Where was compassion for crack addicts in ’80s?
Today, heroin addicts around the country are receiving treatment that crack addicts couldn’t dream of and now that Caucasians are the main victims of heroin abuse, we are much more gentle on the issue.
The crack epidemic in the 1980s devastated African-American communities. The drug destroyed families and, as many people became addicted, jail time followed. However, politicians and lawmakers are now seeing that we should be viewing the issue of drug abuse through a much more empathetic lens. My question is: Why now?
For decades, being caught with the same amount of crack cocaine as powder cocaine meant dramatically longer jail sentences, meaning African-American addicts who were more likely to use the non-powder form received much harsher penalties, although the chemical effects of the drug are the same.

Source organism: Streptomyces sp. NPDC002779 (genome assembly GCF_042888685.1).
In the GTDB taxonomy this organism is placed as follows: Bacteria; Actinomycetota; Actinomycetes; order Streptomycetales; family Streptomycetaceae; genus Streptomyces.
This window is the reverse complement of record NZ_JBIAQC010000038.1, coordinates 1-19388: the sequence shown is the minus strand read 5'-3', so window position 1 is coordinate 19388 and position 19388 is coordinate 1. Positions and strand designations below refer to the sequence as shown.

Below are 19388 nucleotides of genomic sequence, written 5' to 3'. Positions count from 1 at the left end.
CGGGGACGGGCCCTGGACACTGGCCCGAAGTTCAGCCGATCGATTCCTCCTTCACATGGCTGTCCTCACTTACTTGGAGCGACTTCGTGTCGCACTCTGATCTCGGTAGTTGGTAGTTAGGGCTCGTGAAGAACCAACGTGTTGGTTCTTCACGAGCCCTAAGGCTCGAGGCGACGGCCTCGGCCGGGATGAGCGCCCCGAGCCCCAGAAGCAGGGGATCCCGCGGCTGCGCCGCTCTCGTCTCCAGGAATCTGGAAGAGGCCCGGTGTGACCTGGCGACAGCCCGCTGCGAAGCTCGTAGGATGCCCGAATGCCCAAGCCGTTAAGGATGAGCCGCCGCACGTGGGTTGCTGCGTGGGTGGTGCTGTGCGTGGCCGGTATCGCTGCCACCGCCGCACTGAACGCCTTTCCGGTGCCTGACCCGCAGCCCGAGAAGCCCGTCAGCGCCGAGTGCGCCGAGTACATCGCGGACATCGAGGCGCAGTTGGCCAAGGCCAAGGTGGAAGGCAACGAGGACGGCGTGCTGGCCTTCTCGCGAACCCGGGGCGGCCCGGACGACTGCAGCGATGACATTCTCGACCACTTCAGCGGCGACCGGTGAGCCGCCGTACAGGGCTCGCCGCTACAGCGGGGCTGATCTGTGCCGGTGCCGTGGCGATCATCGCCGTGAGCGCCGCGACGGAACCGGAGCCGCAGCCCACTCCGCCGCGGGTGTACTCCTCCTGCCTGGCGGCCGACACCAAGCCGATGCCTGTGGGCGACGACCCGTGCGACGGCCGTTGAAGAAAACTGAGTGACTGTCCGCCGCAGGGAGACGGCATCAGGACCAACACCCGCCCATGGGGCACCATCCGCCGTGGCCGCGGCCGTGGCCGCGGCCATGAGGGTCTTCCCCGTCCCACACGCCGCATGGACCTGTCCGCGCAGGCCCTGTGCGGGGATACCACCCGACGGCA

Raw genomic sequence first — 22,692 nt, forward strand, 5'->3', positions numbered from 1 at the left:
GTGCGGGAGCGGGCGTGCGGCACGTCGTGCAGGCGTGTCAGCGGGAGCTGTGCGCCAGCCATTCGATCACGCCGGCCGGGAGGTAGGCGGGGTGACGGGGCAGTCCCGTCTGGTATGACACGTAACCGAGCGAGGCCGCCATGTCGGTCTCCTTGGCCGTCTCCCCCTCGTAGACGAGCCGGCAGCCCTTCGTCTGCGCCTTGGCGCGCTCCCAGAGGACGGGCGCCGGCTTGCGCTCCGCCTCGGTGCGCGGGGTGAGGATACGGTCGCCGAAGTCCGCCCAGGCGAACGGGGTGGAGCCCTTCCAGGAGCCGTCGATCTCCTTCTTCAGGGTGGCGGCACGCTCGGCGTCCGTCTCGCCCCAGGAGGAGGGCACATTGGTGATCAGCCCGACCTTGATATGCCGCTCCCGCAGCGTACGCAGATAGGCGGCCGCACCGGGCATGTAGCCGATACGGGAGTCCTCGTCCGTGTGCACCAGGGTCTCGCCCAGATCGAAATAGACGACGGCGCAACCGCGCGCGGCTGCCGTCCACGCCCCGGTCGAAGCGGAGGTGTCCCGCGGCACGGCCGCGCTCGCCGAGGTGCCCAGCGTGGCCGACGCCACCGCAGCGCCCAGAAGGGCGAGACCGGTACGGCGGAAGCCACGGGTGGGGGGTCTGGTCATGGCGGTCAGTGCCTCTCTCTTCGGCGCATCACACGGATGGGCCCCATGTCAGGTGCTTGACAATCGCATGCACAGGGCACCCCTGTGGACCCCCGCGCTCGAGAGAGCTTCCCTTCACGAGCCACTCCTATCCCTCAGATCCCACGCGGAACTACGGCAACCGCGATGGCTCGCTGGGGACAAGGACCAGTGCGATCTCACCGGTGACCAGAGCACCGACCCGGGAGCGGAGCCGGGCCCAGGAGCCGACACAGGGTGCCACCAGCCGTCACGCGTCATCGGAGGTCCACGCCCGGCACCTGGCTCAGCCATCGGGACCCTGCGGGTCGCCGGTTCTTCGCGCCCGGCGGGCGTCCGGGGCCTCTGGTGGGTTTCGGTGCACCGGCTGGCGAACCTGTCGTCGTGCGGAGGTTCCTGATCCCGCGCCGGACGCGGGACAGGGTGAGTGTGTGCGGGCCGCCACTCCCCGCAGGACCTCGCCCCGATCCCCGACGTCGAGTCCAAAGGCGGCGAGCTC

Now that the rise of heroin abuse has caught our attention, our communities have opened their eyes to compassionate alternatives, from hosting heroin-use safe-sites, to decriminalizing heroin possession. In some counties, addicts can choose treatment over jail. While recognizing that addiction is a disease is a better approach, what is the explanation for the sudden change?
We shouldn’t throw heroin addicts in jail just to make a point, but we owe our best efforts to dull the sting from the slap in the face to crack addicts. And although the convenient explanations for the change can sometimes numb the pain, the truth would be a better healer.